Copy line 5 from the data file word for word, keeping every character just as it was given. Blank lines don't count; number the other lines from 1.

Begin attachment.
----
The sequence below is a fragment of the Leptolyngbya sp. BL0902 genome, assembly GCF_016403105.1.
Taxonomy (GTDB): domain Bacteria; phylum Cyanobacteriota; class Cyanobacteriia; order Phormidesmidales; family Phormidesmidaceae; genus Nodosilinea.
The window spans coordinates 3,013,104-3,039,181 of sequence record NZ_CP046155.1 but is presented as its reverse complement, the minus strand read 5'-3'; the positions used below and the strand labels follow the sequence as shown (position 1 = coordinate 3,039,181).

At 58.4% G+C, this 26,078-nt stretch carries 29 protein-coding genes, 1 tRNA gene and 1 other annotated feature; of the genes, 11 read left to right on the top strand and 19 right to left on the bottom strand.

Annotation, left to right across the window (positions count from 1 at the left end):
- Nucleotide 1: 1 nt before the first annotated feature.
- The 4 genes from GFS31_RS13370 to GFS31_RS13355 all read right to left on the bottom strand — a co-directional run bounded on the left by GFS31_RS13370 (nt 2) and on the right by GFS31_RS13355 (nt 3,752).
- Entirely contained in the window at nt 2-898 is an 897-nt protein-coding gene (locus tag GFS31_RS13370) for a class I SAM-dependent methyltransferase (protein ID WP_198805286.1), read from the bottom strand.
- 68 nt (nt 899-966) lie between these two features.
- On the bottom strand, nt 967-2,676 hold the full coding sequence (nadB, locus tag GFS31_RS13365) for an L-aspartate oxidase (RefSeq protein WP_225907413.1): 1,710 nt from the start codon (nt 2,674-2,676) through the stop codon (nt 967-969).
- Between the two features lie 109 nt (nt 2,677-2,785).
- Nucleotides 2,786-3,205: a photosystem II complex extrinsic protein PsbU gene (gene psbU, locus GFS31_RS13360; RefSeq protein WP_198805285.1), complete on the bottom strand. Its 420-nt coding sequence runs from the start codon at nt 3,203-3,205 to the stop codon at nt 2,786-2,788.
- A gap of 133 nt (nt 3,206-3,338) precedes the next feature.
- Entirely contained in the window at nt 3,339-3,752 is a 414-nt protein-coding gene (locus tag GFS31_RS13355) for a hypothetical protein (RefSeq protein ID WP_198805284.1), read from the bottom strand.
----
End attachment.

Annotation, left to right across the window (positions count from 1 at the left end):